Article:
How can any one player be THE steal of a draft class at his position?
There are tons of players who outperform their average draft position in the real NFL Draft and dynasty fantasy football rookie drafts every year.
Just recently we have seen wide receivers like Jamison Crowder, Ty Montgomery (now a running back), Stefon Diggs, Malcolm Mitchell, and even Tajae Sharpe return great value on initial draft investment. Those guys are all great, but they were all names we had heard before they made it to the NFL Combine in their respective rookie years.
No, when I talk about a player who could be the steal in a draft class I’m talking about someone who could be taken in the fourth or fifth round of many rookie drafts. It’s someone who has gone unnoticed for far too long for really no good reason beyond just playing in a “weaker” conference in college football. When I talk about the steal in a draft class I am talking about someone who will be an absolute class act, on and off the field who will make his NFL and fantasy football owners proud.
Far too often when we talk about these players, we forget they’re actual people. We forget a huge part of what makes them a steal goes beyond just where we can select them in a rookie draft. These players are people with stories who can be a joy to own in our fake football leagues, knowing they are quality, respectful individuals, who also happen to be incredibly good at football and a blast to watch.
And this year, there very well may be multiple wide receivers who offer great value in rookie drafts. However, in my opinion, THE steal at wide receiver who somehow slipped below nearly everyone’s radar until the NFL Combine is Robert Davis from Georgia State.
I could tell you myself all about how Robert Davis is a 6’3”, 219-pound wide receiver who did this or that over his four years at Georgia State to help you frame who I think he is. I could tell you all about his stats and why I believe Robert will find success in the NFL. And I’ll get to that, but first, I have a better idea. Why don’t we hear from someone who personally knows Robert?
I recently had the opportunity to talk with Nick Arbuckle, Robert Davis’ former quarterback in 2014 and 2015 at Georgia State. Here’s what I learned.
Travis May (TM): Many people have never heard of Robert (Davis). If you had to pick one reason why you know he will be successful at the next (NFL) level, what would that be?
Nick Arbuckle (NA): Work Ethic/Character. He has never forgotten he was a “no-star recruit” in high school with only one scholarship offer for football. He and I would race to see who could be the first to the cafeteria in the morning, and first into the facility. It went as far as arriving to the cafeteria for breakfast at 5:30am, even though breakfast check wasn’t until 7am, because we both just wanted to beat each other. We would be the last to leave, making sure we did extra work every day and night.
He is also a tremendous character guy and one of my best friends on the team. Like me, he never did drugs, drank alcohol or went out to parties. He was 100% about football, and did whatever was necessary to make himself better.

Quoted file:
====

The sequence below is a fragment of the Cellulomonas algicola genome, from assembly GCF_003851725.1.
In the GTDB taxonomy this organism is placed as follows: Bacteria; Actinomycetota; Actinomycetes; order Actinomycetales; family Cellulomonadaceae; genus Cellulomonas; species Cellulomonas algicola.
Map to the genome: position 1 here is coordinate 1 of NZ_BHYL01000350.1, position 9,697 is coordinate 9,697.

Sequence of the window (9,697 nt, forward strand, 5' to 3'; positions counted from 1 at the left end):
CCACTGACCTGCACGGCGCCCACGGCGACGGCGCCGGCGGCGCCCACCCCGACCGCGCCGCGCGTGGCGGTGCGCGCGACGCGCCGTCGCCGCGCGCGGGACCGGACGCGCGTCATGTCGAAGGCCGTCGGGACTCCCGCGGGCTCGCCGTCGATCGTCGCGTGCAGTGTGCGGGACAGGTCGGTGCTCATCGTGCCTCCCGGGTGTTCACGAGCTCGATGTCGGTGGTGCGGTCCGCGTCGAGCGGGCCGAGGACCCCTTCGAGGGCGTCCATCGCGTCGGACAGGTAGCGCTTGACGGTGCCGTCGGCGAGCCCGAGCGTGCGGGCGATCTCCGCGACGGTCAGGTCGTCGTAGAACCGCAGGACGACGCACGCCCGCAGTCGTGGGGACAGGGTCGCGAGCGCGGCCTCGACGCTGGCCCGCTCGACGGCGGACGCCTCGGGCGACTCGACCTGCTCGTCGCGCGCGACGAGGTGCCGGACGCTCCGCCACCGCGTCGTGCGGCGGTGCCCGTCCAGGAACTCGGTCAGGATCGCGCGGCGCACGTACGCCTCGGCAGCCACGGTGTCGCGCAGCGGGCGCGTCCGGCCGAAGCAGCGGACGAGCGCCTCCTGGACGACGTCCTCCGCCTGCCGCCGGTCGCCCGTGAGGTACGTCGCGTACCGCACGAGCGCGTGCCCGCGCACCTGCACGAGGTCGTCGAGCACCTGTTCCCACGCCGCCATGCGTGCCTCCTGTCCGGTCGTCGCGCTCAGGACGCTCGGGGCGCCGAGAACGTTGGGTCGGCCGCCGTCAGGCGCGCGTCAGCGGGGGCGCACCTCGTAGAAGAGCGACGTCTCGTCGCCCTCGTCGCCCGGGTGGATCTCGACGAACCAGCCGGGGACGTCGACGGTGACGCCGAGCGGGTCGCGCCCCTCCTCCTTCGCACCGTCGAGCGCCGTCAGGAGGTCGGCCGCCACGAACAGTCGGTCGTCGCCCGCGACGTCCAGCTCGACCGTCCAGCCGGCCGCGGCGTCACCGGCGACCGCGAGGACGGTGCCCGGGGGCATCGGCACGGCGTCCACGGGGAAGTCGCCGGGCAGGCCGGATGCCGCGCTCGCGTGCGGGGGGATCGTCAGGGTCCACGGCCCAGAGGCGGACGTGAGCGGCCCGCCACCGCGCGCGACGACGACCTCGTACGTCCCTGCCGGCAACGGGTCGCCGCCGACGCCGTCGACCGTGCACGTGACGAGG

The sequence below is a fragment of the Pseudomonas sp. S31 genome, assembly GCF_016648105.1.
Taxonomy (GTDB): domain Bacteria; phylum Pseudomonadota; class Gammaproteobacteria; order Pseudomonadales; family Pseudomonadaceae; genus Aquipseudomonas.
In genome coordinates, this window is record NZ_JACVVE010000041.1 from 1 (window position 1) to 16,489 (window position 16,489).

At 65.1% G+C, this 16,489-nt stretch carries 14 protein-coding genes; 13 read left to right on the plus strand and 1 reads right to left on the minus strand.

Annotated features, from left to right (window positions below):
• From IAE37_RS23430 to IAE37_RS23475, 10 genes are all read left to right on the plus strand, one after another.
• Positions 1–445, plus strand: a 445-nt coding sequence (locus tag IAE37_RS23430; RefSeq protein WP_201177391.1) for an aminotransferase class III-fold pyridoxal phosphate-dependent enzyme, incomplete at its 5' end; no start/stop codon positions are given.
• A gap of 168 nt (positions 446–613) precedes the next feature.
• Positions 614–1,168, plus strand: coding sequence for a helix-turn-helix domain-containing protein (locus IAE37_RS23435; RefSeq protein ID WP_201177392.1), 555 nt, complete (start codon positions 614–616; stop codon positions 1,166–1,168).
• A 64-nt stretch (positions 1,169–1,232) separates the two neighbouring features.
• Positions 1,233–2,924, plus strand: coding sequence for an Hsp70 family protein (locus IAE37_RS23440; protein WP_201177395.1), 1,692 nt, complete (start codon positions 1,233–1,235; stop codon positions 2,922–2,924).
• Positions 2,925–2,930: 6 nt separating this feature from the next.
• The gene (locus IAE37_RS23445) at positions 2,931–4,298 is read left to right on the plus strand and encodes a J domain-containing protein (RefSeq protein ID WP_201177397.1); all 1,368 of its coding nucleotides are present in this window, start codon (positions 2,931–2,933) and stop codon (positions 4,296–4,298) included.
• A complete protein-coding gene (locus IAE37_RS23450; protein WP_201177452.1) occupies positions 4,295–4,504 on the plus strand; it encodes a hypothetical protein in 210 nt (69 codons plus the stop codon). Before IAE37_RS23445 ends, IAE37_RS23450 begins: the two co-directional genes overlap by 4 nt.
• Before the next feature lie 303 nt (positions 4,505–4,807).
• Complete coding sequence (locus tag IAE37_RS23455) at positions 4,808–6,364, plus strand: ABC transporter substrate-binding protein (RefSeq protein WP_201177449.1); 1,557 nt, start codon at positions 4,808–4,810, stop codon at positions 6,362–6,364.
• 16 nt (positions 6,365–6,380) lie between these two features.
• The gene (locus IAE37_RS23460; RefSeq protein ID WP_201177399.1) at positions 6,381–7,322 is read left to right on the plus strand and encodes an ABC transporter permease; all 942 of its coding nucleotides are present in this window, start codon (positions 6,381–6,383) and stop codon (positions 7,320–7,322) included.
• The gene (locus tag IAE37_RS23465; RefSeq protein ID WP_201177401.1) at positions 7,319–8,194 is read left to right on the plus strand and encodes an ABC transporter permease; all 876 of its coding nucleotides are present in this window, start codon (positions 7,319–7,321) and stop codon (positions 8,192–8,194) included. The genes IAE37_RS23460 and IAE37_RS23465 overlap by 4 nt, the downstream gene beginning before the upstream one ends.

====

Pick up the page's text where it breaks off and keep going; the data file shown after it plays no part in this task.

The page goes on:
The sky is the limit for his potential, and there is no doubt he will do everything in his power to reach that potential.
TM: The other day you mentioned his football IQ. Can you remember an example where that showed up big time in a specific game when it mattered most?
NA: In the Texas State game in 2015. It was the game that sparked our four-game win streak to make our program’s first bowl game. All week in practice we were studying Texas State’s CBs, the techniques they were playing in every type of coverage, and exactly how I wanted him to adjust his routes and stems to get open against each possible look.
When the game came, Robert caught a 50-yard post route on the first play, followed shortly by a 30 or 40-yard touchdown. On both plays he did exactly what we had been going over all week and executed perfectly.
Throughout the game they tried several different looks, including some they never showed on film, but Robert did a phenomenal job of communicating with me on the sideline. He was able to make adjustments from one drive to the next in order to get open on all of his routes. He ended that game with over 170 yards receiving despite the fact he didn’t play at all in the fourth quarter (due to our lead).
TM: That’s perfect. That’s exactly the kind of preparation and ability to adjust that you want to see. How would you describe Robert’s presence and influence in the locker room?
NA: In the locker room, Robert was always a favorite of the team. Everyone loved him because he was very positive, but also quiet and humble whenever he did well. He wanted to see everyone succeed and was the biggest fan of everyone else. His junior year, we had five different players lead the team in receiving in at least one game during the season. That couldn’t have made him happier. Robert knew he didn’t have to catch every pass. If he was getting targeted by the coverage, he knew that someone else was going to have a big day. No doubt our WR corps had the closest bond of any other position group on the team. Robert was a big reason for that.